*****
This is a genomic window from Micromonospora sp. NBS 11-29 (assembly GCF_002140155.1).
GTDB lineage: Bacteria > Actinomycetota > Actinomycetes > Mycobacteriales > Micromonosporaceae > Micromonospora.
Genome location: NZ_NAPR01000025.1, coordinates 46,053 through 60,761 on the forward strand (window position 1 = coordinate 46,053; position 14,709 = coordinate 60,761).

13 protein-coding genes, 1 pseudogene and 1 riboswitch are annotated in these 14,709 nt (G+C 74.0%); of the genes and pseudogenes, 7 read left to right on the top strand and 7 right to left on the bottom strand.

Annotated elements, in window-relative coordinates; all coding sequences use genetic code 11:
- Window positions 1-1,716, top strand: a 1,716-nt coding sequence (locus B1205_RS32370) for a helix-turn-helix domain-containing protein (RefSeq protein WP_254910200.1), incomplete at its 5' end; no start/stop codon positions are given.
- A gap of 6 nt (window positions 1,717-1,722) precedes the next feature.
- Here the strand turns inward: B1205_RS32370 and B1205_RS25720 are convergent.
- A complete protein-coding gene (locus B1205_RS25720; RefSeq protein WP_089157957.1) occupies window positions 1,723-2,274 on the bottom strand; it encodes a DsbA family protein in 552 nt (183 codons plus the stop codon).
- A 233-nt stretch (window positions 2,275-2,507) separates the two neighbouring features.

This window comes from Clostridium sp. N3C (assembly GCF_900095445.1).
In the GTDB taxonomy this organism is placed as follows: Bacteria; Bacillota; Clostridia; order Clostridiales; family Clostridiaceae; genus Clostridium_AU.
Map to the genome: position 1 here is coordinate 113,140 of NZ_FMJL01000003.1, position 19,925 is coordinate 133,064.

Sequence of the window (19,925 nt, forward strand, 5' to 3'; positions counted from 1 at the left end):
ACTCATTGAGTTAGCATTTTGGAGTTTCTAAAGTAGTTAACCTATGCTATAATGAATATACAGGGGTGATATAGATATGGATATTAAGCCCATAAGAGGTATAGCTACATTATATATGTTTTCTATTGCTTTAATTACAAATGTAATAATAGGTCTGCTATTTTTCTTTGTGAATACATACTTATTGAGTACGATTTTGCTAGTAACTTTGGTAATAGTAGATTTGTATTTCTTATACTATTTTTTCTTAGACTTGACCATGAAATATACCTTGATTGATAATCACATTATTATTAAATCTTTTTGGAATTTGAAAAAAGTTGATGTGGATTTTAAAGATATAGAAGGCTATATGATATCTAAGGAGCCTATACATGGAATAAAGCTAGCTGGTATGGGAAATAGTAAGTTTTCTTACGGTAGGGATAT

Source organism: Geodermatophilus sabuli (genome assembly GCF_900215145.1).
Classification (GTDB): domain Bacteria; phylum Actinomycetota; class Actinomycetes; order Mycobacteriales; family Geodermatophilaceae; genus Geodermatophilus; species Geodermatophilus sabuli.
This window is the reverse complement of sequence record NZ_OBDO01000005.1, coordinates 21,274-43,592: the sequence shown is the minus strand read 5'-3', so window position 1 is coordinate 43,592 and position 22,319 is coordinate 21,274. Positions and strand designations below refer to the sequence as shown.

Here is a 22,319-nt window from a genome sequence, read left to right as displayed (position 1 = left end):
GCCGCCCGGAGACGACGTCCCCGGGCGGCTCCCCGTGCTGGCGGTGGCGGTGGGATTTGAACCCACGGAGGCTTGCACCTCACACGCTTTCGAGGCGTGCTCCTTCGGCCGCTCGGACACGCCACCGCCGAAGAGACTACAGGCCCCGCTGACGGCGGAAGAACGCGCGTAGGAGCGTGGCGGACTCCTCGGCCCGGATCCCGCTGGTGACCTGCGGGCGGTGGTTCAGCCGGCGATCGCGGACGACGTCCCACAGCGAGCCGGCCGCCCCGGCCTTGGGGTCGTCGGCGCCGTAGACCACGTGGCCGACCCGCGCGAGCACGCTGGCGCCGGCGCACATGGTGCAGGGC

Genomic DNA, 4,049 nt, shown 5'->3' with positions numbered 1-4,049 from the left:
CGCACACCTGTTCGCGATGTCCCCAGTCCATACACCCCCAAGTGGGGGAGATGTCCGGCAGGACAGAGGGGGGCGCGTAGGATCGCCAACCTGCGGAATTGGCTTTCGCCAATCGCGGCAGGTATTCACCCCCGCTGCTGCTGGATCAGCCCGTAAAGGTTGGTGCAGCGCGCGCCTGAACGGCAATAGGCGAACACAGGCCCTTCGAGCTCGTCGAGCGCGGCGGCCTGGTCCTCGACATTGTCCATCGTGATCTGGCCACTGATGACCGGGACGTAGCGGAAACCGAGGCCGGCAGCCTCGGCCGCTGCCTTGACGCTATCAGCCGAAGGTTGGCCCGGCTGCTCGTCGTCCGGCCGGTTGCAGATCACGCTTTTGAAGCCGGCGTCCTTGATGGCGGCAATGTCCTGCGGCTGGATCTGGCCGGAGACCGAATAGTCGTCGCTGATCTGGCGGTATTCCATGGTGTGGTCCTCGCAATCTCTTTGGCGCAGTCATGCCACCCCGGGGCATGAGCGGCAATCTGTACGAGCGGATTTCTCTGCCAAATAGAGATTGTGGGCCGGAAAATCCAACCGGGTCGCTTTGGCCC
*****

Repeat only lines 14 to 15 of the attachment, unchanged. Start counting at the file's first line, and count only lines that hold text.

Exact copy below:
Sequence of the window (19,925 nt, forward strand, 5' to 3'; positions counted from 1 at the left end):
ACTCATTGAGTTAGCATTTTGGAGTTTCTAAAGTAGTTAACCTATGCTATAATGAATATACAGGGGTGATATAGATATGGATATTAAGCCCATAAGAGGTATAGCTACATTATATATGTTTTCTATTGCTTTAATTACAAATGTAATAATAGGTCTGCTATTTTTCTTTGTGAATACATACTTATTGAGTACGATTTTGCTAGTAACTTTGGTAATAGTAGATTTGTATTTCTTATACTATTTTTTCTTAGACTTGACCATGAAATATACCTTGATTGATAATCACATTATTATTAAATCTTTTTGGAATTTGAAAAAAGTTGATGTGGATTTTAAAGATATAGAAGGCTATATGATATCTAAGGAGCCTATACATGGAATAAAGCTAGCTGGTATGGGAAATAGTAAGTTTTCTTACGGTAGGGATAT